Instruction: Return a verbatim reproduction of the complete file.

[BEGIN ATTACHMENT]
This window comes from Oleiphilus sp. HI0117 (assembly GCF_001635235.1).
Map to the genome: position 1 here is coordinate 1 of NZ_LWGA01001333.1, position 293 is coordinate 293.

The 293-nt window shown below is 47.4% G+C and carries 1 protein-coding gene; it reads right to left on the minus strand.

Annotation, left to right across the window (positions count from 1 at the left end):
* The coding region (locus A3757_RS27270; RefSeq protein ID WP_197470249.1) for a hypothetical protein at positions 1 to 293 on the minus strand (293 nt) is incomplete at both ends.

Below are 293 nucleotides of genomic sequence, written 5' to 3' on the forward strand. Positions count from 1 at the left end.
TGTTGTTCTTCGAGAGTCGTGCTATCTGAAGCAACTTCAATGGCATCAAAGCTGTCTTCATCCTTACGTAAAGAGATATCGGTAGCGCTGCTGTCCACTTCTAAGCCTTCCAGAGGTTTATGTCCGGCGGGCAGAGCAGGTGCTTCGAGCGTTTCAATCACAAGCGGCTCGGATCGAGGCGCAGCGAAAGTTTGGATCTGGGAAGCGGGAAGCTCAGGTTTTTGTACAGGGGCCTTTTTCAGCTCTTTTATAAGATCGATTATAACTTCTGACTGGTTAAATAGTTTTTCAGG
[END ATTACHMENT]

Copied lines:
This window comes from Oleiphilus sp. HI0117 (assembly GCF_001635235.1).
Map to the genome: position 1 here is coordinate 1 of NZ_LWGA01001333.1, position 293 is coordinate 293.

The 293-nt window shown below is 47.4% G+C and carries 1 protein-coding gene; it reads right to left on the minus strand.

Annotation, left to right across the window (positions count from 1 at the left end):
* The coding region (locus A3757_RS27270; RefSeq protein ID WP_197470249.1) for a hypothetical protein at positions 1 to 293 on the minus strand (293 nt) is incomplete at both ends.

Below are 293 nucleotides of genomic sequence, written 5' to 3' on the forward strand. Positions count from 1 at the left end.
TGTTGTTCTTCGAGAGTCGTGCTATCTGAAGCAACTTCAATGGCATCAAAGCTGTCTTCATCCTTACGTAAAGAGATATCGGTAGCGCTGCTGTCCACTTCTAAGCCTTCCAGAGGTTTATGTCCGGCGGGCAGAGCAGGTGCTTCGAGCGTTTCAATCACAAGCGGCTCGGATCGAGGCGCAGCGAAAGTTTGGATCTGGGAAGCGGGAAGCTCAGGTTTTTGTACAGGGGCCTTTTTCAGCTCTTTTATAAGATCGATTATAACTTCTGACTGGTTAAATAGTTTTTCAGG